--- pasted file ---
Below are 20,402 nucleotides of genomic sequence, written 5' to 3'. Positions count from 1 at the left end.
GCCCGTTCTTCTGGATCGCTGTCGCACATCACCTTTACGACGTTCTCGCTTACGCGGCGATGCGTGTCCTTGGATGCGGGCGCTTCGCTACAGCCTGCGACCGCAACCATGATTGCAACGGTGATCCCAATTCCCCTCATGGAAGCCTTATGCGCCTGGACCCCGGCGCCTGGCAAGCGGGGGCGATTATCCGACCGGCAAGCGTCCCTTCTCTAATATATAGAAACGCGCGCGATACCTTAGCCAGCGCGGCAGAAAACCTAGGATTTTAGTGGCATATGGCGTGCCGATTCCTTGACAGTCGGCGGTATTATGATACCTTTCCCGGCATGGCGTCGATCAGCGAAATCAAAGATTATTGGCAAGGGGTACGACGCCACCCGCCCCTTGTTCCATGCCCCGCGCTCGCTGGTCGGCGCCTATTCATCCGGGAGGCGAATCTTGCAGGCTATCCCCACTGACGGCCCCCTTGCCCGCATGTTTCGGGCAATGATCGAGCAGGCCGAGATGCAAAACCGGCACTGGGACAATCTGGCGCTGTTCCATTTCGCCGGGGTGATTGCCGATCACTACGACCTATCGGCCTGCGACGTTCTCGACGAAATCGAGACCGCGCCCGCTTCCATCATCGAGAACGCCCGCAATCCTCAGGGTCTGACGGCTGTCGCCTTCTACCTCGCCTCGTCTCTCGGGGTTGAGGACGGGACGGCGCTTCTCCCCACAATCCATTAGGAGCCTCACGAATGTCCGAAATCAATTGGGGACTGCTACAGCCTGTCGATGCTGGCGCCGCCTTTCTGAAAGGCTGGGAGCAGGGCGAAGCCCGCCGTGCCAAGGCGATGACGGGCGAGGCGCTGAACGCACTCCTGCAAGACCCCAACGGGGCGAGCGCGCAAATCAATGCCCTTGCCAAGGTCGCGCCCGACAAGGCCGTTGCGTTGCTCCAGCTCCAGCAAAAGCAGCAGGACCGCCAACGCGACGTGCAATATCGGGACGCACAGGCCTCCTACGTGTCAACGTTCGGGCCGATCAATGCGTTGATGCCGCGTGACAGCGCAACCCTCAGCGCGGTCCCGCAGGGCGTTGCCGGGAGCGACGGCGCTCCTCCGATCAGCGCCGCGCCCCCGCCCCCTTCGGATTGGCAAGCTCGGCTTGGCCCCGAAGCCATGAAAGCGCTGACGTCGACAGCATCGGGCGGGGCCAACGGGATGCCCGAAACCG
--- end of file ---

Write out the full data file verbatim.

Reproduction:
Below are 20,402 nucleotides of genomic sequence, written 5' to 3'. Positions count from 1 at the left end.
GCCCGTTCTTCTGGATCGCTGTCGCACATCACCTTTACGACGTTCTCGCTTACGCGGCGATGCGTGTCCTTGGATGCGGGCGCTTCGCTACAGCCTGCGACCGCAACCATGATTGCAACGGTGATCCCAATTCCCCTCATGGAAGCCTTATGCGCCTGGACCCCGGCGCCTGGCAAGCGGGGGCGATTATCCGACCGGCAAGCGTCCCTTCTCTAATATATAGAAACGCGCGCGATACCTTAGCCAGCGCGGCAGAAAACCTAGGATTTTAGTGGCATATGGCGTGCCGATTCCTTGACAGTCGGCGGTATTATGATACCTTTCCCGGCATGGCGTCGATCAGCGAAATCAAAGATTATTGGCAAGGGGTACGACGCCACCCGCCCCTTGTTCCATGCCCCGCGCTCGCTGGTCGGCGCCTATTCATCCGGGAGGCGAATCTTGCAGGCTATCCCCACTGACGGCCCCCTTGCCCGCATGTTTCGGGCAATGATCGAGCAGGCCGAGATGCAAAACCGGCACTGGGACAATCTGGCGCTGTTCCATTTCGCCGGGGTGATTGCCGATCACTACGACCTATCGGCCTGCGACGTTCTCGACGAAATCGAGACCGCGCCCGCTTCCATCATCGAGAACGCCCGCAATCCTCAGGGTCTGACGGCTGTCGCCTTCTACCTCGCCTCGTCTCTCGGGGTTGAGGACGGGACGGCGCTTCTCCCCACAATCCATTAGGAGCCTCACGAATGTCCGAAATCAATTGGGGACTGCTACAGCCTGTCGATGCTGGCGCCGCCTTTCTGAAAGGCTGGGAGCAGGGCGAAGCCCGCCGTGCCAAGGCGATGACGGGCGAGGCGCTGAACGCACTCCTGCAAGACCCCAACGGGGCGAGCGCGCAAATCAATGCCCTTGCCAAGGTCGCGCCCGACAAGGCCGTTGCGTTGCTCCAGCTCCAGCAAAAGCAGCAGGACCGCCAACGCGACGTGCAATATCGGGACGCACAGGCCTCCTACGTGTCAACGTTCGGGCCGATCAATGCGTTGATGCCGCGTGACAGCGCAACCCTCAGCGCGGTCCCGCAGGGCGTTGCCGGGAGCGACGGCGCTCCTCCGATCAGCGCCGCGCCCCCGCCCCCTTCGGATTGGCAAGCTCGGCTTGGCCCCGAAGCCATGAAAGCGCTGACGTCGACAGCATCGGGCGGGGCCAACGGGATGCCCGAAACCG